The grassroots organization that presented the Barbour County Board of Education with $34,000 to keep middle school sports alive has discovered an error in the way the school system spent some of the money.
The mistake, spotted by a member of the Barbour All County Sports Organization, was corrected Wednesday, school officials said.
A total of $542.14 was taken from the restricted account for Barbour County middle school sports to pay an athletic trainer at Philip Barbour High School. The expenditure has now been credited to the correct account, officials said.
Dr. Joseph Super
Dr. Joseph Super, superintendent of Barbour County Schools, said he worked to correct the error quickly when he was made aware of the situation.
"When I was notified, I looked into the request and wrote an email asking for the mistake to be corrected," Super said Thursday. "The mistake was corrected. I met with the individual who sent me the email and told her it had been corrected and that it was a coding error."
BACSO president Lori Talbott Wetzel discovered the error and emailed the county board office.
"We just want the community to know that we are keeping a close eye on the funds they helped us raise," Wetzel said. "We are holding the central office (of the Barbour County Board of Education) accountable for every penny spent from this restricted account.
"Once fall sports have ended and coaches from those sports have been paid, it is our intention to sit down with the central office (staff) and make sure only middle school coaches have been paid with these funds," she said. "Of course, we will do the same thing in the spring and after winter sports have ended. Just as the community will hold us accountable, we will absolutely do the same with the board of education."
Wetzel said BACSO is supposed to receive a monthly print-out of the restricted account and had not received one in September, so she requested a copy on Tuesday. After Wetzel received an email of the transaction activity report, she emailed Annette Hughart, finance director for the school system, asking her to explain the payroll expenditure.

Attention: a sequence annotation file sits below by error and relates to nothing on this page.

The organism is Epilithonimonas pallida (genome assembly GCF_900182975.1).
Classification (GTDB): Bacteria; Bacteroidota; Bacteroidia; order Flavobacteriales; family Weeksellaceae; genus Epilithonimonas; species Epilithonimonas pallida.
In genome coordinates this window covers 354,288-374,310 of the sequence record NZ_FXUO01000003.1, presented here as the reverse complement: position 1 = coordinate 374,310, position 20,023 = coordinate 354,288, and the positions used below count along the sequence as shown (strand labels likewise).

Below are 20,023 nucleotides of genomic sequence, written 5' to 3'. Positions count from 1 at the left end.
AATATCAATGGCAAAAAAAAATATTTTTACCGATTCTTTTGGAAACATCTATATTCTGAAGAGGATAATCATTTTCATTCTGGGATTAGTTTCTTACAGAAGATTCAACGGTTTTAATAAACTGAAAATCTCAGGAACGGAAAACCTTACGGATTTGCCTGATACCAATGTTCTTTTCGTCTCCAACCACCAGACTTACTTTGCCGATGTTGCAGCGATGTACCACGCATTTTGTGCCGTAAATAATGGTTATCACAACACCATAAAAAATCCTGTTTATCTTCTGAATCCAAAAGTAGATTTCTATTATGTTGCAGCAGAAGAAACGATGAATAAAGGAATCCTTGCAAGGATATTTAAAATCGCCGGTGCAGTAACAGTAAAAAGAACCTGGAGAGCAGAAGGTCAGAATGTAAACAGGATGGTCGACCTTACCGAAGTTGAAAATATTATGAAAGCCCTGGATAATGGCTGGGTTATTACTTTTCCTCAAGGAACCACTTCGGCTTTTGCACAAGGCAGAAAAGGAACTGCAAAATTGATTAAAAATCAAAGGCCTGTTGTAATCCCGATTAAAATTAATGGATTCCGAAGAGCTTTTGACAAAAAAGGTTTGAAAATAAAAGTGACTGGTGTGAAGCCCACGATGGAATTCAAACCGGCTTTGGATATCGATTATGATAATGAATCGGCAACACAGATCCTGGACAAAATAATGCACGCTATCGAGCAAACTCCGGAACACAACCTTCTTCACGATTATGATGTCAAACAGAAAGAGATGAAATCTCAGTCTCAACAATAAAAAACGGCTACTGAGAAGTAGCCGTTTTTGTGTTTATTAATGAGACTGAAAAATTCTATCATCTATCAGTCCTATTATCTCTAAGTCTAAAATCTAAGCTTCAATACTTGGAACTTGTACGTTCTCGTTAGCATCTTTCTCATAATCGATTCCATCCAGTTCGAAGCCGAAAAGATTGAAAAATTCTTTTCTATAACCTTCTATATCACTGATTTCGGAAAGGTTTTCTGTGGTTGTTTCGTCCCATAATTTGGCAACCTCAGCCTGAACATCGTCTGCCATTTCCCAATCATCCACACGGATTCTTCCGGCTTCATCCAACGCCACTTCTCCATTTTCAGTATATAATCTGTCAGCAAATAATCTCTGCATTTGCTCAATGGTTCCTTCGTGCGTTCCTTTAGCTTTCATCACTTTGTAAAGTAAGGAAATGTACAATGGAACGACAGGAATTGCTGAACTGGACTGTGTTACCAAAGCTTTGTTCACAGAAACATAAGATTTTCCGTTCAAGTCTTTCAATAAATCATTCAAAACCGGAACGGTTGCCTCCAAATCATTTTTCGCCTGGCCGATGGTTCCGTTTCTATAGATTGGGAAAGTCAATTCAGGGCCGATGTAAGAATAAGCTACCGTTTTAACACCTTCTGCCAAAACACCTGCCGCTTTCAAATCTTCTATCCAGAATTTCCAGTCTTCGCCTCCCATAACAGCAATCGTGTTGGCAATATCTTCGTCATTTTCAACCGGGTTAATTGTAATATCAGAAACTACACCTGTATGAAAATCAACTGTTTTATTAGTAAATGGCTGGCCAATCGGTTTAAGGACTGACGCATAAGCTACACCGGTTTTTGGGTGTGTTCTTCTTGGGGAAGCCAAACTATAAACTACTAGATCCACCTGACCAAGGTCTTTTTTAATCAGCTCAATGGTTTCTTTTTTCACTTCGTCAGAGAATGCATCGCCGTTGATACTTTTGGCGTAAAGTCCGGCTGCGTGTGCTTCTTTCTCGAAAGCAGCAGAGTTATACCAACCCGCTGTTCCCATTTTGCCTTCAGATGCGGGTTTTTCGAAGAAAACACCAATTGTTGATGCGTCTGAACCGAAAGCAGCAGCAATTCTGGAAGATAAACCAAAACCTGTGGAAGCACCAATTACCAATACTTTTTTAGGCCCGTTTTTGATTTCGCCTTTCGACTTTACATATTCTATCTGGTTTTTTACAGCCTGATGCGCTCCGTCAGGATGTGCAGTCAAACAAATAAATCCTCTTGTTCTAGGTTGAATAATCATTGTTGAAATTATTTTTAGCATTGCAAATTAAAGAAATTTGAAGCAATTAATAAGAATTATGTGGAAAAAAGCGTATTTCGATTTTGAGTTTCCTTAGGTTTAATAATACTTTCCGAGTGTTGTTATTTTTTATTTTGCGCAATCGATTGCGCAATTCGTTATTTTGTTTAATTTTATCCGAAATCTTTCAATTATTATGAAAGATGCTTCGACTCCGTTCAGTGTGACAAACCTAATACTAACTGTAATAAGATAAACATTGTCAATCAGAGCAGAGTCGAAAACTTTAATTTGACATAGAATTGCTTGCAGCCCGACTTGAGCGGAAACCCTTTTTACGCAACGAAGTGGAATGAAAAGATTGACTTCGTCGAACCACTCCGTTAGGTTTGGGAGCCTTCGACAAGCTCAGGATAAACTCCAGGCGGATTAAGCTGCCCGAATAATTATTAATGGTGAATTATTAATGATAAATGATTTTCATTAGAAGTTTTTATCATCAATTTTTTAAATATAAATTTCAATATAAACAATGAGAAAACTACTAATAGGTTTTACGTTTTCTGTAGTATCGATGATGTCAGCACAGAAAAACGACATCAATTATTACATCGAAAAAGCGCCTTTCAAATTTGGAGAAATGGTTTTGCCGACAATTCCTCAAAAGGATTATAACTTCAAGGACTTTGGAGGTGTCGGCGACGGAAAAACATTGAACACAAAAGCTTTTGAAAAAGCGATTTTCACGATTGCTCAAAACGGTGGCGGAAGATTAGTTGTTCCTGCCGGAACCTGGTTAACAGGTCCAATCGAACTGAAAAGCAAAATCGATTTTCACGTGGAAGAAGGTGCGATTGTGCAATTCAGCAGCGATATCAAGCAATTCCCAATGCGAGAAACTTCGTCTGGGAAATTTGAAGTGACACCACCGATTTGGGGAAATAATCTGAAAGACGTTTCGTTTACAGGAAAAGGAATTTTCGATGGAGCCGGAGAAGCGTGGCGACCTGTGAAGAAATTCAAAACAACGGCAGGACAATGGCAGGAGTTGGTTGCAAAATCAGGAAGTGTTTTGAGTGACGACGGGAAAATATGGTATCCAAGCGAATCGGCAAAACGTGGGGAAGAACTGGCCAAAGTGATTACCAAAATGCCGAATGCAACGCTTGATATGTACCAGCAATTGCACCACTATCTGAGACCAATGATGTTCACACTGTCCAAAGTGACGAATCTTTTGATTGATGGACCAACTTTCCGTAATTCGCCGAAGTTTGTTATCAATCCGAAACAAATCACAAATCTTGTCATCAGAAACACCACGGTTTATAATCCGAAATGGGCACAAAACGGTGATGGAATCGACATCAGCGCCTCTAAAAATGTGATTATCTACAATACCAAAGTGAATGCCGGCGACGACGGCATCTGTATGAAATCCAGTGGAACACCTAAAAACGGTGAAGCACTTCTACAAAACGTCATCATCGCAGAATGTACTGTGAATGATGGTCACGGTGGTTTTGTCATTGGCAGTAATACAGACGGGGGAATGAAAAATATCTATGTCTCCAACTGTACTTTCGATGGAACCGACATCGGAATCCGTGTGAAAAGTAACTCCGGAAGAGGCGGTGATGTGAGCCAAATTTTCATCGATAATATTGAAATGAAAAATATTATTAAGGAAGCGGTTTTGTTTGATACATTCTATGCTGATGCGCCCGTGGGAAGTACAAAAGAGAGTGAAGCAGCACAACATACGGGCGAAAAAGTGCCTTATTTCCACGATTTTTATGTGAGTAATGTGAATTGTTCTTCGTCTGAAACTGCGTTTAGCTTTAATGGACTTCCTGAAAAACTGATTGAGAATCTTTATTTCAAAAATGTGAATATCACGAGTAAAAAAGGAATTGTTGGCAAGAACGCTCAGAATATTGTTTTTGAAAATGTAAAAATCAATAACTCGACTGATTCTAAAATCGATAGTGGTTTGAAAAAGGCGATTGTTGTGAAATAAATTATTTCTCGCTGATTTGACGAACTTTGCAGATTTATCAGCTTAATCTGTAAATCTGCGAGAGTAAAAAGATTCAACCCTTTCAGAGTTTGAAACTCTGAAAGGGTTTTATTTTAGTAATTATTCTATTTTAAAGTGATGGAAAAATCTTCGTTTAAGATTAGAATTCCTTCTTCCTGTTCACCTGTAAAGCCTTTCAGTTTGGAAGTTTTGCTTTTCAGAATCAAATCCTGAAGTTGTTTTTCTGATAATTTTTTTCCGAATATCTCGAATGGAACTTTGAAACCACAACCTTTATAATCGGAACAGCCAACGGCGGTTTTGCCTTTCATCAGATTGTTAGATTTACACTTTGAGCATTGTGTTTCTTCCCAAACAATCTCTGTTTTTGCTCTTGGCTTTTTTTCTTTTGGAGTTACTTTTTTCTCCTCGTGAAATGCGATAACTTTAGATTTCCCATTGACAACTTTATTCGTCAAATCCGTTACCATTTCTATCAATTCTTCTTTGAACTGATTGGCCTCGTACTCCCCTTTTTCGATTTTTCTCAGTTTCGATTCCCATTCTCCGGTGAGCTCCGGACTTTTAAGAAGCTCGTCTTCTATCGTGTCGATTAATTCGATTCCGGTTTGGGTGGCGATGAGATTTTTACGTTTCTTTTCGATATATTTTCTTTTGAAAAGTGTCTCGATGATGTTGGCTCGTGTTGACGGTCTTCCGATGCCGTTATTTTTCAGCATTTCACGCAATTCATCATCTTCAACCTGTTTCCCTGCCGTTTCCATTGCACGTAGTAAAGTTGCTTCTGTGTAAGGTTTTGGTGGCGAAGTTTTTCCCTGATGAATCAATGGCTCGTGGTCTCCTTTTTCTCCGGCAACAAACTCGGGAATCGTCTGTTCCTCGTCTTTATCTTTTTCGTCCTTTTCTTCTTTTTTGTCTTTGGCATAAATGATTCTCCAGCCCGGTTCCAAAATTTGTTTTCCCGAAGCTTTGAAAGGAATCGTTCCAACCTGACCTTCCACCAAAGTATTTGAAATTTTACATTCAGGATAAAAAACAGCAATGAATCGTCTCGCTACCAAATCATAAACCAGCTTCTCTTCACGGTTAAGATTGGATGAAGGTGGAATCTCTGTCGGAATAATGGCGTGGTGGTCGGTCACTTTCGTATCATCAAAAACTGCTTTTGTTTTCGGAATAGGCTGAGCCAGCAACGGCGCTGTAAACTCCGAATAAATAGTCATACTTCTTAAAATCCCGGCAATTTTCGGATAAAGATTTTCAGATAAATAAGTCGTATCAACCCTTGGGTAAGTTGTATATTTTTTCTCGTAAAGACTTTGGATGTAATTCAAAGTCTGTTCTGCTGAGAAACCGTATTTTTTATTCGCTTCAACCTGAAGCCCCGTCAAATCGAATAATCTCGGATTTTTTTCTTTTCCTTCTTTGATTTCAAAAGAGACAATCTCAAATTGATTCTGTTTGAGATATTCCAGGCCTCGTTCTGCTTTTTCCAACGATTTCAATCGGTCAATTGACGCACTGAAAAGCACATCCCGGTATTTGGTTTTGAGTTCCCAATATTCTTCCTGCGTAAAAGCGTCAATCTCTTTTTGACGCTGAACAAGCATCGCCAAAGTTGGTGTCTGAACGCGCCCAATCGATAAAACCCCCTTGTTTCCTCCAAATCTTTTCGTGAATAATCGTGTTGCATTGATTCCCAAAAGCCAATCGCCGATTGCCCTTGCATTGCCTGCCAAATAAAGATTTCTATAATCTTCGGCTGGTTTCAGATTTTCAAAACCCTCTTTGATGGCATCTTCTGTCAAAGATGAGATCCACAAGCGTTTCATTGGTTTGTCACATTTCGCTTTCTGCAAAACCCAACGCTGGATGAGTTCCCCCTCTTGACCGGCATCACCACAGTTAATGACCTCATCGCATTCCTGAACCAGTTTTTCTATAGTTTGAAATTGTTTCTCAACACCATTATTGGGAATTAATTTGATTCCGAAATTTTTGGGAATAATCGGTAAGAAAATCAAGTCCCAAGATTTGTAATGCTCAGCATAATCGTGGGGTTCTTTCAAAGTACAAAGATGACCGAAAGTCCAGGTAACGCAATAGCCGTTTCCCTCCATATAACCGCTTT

Hughart responded to Wetzel by email, telling her the money went to pay for an athletic trainer at the high school. Wetzel immediately emailed Hughart back, reminding her the restricted fund was for middle school sports coaching salaries only.
Hughart sent a reply back to Wetzel on Wednesday, attaching a copy of an updated expenditure report and saying the mistake had been corrected. Hughart also wrote that she was sorry and the situation was a misunderstanding on her part.
Citizens and parents in Barbour County banded together after a January decision by the Barbour BOE to eliminate middle school coaches in the face of budget constraints. Community members quickly formed BASCO and worked on many fundraising events to raise the more than $34,000 board members said was needed to rescind their decision to cut the coaching positions.
In April, Wetzel presented the BOE a resolution outlining the organization's donation for middle school coaching salaries. After receiving the $34,000, the board set up a restricted fund to pay the middle school coaching salaries.